Objective This study explored the annual occurrence/incidence of bacterial infections, and their association with chronic hyperglycemia and diabetic nephropathy, in patients with type 1 diabetes.
Design In a register-based follow-up study, we investigated the frequency of bacterial infections in patients with type 1 diabetes (n=4748) and age-matched and sex-matched non-diabetic control (NDC) subjects (n=12 954) using nationwide register data on antibiotic drug prescription purchases and hospital discharge diagnoses, collected between 1996 and 2009. Diabetic nephropathy was classified based on the urinary albumin excretion rate (AER).
Results The hospitalization rate due to bacterial infections was higher in patients with diabetes compared with NDCs (rate ratio (RR) 2.30 (95% CI 2.11 to 2.51)). The rate correlated with the severity of diabetic nephropathy: RR for microalbuminuria was 1.23 (0.94 to 1.60), 1.97 (1.49 to 2.61) for macroalbuminuria, 11.2 (8.1 to 15.5) for dialysis, and 6.72 (4.92 to 9.18) for kidney transplant as compared to patients with diabetes and normal AER. The annual number of antibiotic purchases was higher in patients with diabetes (1.00 (1.00 to 1.01)) as compared with NDCs (0.47 (0.46 to 0.47)), RR=1.71 (1.65 to 1.77). Annual antibiotic purchases were 1.18-fold more frequent in patients with microalbuminuria, 1.29-fold with macroalbuminuria, 2.43-fold with dialysis, and 2.74-fold with kidney transplant as compared to patients with normal AER. Each unit of increase in glycated hemoglobin was associated with a 6–10% increase in the number of annual antibiotic purchases.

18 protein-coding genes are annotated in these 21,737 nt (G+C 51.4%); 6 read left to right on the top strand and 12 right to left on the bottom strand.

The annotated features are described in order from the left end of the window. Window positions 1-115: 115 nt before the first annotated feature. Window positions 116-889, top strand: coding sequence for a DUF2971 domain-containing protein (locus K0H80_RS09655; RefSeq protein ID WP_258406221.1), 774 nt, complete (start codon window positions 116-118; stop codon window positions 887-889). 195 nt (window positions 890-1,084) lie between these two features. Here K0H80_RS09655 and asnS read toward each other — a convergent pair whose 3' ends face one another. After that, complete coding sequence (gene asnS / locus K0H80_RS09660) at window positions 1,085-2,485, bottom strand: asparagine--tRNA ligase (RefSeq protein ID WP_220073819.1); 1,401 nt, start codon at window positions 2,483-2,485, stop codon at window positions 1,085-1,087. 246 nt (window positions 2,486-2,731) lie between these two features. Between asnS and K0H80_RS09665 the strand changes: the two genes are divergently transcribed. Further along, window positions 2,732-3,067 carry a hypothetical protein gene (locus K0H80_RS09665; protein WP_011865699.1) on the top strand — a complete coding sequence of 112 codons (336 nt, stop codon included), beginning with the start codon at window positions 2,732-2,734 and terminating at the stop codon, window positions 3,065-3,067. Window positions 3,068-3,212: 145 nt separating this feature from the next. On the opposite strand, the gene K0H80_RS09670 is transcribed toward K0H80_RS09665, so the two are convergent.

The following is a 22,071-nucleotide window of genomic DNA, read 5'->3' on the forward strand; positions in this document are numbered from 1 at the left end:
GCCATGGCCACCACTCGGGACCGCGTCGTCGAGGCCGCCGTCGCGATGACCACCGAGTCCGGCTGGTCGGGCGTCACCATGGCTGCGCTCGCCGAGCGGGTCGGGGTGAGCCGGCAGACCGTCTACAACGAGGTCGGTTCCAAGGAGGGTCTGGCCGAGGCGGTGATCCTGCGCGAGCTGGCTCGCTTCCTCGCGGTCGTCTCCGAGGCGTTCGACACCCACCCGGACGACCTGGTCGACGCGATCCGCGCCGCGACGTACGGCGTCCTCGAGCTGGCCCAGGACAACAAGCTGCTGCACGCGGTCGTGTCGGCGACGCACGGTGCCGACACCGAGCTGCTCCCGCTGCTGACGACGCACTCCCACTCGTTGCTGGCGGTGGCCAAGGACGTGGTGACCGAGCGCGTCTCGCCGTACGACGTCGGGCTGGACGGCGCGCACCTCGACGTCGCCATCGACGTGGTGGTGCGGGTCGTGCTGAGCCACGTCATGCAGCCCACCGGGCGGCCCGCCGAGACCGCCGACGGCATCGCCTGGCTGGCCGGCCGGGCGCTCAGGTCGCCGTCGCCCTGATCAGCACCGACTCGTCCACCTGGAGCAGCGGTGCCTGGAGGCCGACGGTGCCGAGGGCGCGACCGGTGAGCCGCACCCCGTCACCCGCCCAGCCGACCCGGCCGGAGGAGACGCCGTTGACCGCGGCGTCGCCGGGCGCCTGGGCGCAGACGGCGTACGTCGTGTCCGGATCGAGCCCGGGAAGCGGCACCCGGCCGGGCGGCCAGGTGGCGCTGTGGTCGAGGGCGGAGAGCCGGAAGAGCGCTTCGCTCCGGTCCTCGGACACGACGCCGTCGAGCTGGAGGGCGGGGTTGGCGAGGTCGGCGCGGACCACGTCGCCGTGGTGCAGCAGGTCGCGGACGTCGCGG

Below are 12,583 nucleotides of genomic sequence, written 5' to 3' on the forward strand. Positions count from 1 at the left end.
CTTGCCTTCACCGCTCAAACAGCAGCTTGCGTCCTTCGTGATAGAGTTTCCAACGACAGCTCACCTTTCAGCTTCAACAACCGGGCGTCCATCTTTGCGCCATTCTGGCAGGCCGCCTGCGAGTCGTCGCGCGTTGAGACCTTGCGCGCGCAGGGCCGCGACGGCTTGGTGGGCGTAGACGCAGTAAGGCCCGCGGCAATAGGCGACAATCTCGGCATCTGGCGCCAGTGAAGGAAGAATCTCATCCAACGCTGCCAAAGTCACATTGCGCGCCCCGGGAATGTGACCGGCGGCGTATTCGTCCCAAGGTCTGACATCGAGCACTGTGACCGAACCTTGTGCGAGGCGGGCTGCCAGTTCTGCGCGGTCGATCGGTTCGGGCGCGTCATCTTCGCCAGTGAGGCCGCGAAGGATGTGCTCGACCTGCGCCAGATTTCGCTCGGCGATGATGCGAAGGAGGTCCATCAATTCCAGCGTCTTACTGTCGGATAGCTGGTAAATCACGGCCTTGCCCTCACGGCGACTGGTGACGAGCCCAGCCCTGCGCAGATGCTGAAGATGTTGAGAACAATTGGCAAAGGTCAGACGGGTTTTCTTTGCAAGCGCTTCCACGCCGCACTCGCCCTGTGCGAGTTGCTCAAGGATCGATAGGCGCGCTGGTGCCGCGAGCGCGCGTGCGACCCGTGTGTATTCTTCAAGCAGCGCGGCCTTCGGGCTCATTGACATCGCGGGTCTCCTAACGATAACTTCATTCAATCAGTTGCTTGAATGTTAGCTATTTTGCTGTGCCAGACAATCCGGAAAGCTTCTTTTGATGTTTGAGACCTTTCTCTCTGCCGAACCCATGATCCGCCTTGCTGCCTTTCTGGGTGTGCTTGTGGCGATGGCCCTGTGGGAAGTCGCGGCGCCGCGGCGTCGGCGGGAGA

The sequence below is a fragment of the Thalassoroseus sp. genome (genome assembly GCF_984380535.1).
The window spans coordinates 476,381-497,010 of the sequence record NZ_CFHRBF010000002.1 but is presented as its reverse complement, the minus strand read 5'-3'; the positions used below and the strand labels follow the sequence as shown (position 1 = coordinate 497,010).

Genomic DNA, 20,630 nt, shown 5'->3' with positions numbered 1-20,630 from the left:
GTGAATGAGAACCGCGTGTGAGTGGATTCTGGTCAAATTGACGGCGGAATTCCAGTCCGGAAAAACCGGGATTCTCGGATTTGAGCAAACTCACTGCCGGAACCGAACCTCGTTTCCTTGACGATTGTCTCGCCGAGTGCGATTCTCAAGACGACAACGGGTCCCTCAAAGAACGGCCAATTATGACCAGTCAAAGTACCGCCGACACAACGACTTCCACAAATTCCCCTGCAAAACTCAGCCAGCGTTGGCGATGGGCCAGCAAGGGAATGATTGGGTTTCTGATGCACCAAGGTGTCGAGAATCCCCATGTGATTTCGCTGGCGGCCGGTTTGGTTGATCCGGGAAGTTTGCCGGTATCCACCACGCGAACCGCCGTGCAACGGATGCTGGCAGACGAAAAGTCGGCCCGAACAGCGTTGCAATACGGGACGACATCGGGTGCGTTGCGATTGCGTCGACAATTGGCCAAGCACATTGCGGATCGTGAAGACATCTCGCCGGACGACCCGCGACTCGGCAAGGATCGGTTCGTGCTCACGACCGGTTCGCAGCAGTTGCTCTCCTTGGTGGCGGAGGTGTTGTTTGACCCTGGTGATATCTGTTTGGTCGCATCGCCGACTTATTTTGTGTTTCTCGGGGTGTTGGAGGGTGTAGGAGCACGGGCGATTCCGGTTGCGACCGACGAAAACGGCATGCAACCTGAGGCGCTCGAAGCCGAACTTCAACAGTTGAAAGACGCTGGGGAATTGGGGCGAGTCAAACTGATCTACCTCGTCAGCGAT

Conclusions The incidence of bacterial infections was significantly higher in patients with type 1 diabetes compared with age-matched and sex-matched NDC subjects, and correlated with the severity of diabetic nephropathy in inpatient and outpatient settings.
- Infectious Disease
- Glycemic Control
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